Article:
- Let your pet know who the boss is from the start. Establish the rules and follow them consistently.
- If your pet demonstrates poor behavior in certain situations or environments, avoid those situations as much as possible.
- If you keep a close eye on your pet, you'll quickly learn what it needs to be comfortable and cared for.
- When you get a new pet, make sure you supervise it closely during training and restrict its access to a small area of your home until properly trained.
- Encourage and reward good behavior.
- Correct bad behaviors by providing your pet with alternatives (e.g., swap a toy for your favorite tennis shoes or a chew stick in lieu of a table leg)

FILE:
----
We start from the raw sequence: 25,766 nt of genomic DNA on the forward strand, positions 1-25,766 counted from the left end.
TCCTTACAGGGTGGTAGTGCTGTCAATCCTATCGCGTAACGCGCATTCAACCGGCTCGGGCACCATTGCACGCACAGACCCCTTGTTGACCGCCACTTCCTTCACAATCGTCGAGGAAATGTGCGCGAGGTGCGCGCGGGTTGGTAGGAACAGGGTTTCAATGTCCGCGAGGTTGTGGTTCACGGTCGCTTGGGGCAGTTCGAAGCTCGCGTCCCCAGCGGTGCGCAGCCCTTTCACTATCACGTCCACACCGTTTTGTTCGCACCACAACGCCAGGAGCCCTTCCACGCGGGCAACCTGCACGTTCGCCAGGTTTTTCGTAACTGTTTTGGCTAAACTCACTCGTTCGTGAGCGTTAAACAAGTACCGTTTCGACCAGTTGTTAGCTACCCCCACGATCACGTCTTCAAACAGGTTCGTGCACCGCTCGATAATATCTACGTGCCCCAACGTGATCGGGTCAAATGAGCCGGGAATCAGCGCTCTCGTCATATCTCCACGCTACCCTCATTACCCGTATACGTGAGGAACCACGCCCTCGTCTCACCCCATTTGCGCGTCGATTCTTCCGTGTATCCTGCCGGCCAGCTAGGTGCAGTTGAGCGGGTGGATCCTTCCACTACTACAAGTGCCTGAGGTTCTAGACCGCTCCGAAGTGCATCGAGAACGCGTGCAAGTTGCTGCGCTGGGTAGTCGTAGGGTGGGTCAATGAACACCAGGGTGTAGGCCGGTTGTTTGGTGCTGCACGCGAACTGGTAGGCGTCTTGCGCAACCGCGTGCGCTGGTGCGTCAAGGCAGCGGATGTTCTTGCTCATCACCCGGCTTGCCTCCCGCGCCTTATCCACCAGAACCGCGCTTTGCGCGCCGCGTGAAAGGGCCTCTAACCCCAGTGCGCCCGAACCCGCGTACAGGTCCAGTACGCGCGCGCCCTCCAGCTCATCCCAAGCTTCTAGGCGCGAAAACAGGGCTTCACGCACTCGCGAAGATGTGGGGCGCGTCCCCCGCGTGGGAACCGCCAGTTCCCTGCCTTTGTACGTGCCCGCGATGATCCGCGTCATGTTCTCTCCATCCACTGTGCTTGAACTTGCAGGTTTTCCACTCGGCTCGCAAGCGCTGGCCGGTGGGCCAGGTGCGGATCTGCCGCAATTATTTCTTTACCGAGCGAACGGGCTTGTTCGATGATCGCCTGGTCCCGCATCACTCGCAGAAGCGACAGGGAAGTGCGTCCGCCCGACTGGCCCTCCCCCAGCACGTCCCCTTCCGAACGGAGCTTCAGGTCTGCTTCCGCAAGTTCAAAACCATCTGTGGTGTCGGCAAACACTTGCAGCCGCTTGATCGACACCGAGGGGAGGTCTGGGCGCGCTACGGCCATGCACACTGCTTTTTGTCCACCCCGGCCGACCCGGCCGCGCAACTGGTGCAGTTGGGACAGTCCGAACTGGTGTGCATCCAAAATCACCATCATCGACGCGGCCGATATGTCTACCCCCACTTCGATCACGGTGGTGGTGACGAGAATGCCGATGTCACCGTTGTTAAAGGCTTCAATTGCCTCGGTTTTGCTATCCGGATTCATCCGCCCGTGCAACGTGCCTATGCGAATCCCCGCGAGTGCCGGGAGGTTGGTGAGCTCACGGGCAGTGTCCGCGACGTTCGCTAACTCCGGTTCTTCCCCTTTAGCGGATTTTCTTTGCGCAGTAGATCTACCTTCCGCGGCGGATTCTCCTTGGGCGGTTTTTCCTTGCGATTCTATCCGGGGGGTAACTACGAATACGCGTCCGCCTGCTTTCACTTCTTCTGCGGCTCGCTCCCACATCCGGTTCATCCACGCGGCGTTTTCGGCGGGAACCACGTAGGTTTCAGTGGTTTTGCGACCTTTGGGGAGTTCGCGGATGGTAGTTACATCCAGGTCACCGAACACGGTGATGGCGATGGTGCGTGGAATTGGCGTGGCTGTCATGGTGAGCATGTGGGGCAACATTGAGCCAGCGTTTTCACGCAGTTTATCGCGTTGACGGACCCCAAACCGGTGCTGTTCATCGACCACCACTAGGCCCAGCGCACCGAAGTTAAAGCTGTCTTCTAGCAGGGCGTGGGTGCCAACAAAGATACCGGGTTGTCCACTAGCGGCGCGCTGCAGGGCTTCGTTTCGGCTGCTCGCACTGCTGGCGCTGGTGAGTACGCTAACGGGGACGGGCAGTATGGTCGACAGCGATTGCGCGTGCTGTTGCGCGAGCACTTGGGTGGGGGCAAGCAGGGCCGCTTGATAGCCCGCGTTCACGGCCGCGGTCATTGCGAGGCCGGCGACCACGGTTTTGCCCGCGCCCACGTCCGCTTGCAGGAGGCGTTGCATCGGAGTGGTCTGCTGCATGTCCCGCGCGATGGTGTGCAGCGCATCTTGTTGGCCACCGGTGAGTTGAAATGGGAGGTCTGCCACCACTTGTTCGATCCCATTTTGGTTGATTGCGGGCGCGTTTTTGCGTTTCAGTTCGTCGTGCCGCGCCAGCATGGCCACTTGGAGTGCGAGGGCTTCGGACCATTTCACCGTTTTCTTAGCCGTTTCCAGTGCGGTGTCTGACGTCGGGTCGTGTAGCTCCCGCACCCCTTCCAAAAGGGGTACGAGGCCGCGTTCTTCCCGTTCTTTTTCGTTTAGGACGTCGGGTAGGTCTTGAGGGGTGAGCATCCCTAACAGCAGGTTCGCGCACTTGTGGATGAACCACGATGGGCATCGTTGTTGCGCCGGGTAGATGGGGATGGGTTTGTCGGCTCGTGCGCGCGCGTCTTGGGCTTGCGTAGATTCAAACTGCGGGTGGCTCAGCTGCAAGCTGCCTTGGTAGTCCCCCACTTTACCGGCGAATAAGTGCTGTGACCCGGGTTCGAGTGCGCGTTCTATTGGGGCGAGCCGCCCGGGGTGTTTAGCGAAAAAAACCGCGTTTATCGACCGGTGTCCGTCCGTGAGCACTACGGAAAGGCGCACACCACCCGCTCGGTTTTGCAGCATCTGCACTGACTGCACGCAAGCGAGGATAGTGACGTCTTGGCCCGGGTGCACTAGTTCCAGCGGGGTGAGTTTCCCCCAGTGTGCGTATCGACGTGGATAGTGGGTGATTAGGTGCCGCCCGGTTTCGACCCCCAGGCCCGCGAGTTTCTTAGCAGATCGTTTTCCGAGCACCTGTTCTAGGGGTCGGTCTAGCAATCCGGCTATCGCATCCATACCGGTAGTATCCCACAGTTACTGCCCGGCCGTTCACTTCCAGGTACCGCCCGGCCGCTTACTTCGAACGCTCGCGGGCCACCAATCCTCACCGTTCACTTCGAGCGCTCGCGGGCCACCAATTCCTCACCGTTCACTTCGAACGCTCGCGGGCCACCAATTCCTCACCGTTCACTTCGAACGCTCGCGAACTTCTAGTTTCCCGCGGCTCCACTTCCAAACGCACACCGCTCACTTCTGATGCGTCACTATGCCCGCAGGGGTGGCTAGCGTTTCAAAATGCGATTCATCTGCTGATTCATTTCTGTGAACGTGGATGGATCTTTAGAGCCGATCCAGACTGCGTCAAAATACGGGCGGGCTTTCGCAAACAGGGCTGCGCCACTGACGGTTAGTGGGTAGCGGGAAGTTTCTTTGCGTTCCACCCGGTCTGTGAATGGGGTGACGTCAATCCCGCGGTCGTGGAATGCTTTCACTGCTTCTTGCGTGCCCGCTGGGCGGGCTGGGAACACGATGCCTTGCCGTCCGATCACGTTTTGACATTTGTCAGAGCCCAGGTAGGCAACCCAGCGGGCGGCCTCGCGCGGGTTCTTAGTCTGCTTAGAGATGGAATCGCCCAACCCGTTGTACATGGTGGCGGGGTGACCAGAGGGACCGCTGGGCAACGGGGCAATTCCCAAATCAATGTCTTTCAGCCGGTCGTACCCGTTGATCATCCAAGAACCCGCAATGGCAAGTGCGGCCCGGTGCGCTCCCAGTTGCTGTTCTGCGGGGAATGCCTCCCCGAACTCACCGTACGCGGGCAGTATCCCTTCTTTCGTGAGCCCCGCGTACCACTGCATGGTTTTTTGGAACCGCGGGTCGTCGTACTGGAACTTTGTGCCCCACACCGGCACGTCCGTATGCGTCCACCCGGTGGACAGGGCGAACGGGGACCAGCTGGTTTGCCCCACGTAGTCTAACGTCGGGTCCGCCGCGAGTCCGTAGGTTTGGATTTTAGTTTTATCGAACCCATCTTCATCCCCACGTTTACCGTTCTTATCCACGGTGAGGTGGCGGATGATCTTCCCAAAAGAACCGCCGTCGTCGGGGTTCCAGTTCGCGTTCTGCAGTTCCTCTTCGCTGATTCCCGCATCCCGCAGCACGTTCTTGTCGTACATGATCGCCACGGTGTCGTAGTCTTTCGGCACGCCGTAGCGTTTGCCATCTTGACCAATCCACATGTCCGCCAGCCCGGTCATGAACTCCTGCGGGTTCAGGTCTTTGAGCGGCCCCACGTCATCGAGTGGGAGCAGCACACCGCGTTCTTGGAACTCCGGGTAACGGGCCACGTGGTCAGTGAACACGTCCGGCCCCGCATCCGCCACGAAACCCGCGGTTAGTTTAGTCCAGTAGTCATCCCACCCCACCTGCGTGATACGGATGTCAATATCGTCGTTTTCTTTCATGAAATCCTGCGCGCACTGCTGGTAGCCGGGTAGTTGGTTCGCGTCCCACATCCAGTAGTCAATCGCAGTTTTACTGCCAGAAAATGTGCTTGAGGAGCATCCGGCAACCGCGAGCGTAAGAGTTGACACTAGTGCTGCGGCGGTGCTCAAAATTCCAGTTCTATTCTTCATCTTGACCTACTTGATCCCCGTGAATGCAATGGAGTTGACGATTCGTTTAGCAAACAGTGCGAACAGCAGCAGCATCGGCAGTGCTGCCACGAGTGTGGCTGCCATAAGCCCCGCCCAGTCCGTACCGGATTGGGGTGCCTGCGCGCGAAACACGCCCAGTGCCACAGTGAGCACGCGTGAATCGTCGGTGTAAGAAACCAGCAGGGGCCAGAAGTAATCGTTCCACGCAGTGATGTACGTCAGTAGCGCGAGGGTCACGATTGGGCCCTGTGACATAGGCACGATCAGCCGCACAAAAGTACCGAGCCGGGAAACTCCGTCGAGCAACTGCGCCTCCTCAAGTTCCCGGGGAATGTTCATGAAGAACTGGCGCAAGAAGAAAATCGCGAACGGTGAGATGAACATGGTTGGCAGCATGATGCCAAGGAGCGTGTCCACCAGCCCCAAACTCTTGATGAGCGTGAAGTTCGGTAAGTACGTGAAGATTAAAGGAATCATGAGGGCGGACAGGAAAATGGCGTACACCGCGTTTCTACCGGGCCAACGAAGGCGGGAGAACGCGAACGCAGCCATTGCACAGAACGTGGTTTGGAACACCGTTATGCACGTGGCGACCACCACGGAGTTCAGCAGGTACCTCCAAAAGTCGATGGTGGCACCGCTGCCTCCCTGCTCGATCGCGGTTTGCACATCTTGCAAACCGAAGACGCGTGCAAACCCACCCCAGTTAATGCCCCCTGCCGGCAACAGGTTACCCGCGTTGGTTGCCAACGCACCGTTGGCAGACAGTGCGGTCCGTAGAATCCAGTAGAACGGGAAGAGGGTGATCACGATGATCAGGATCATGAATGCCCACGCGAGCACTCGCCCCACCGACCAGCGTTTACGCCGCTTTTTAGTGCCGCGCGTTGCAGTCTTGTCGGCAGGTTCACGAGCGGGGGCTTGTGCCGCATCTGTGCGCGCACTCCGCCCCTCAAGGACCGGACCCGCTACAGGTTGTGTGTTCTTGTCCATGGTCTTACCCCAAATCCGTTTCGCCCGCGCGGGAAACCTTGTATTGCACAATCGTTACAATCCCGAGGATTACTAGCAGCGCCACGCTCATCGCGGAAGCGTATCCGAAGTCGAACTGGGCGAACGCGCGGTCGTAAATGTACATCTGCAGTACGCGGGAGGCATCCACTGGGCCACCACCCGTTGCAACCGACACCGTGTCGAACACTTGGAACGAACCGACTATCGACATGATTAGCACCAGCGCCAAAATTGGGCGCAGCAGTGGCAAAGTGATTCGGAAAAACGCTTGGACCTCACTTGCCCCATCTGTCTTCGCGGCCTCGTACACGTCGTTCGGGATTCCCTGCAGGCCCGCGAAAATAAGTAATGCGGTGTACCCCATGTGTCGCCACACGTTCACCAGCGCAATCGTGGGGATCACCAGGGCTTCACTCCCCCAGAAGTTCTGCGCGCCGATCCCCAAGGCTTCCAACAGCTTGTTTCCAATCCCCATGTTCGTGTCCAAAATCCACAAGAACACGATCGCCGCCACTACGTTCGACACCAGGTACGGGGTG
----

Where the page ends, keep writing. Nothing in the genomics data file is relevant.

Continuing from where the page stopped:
- Positive reinforcement is good. Never reprimand your pet physically or force it to follow your commands, as this may lead to fear and aggression.
- Don't "rough house" with your pet or encourage aggressive behavior, as your pet can't distinguish between when this is acceptable and when it isn't.
- Slowly socialize your puppy exposing it to other people, animals and environments so that over time, it becomes comfortable with its living situation.
- If your pet continues to demonstrate serious behavior problems, seek the counsel of your vet or a veterinary behaviorist.
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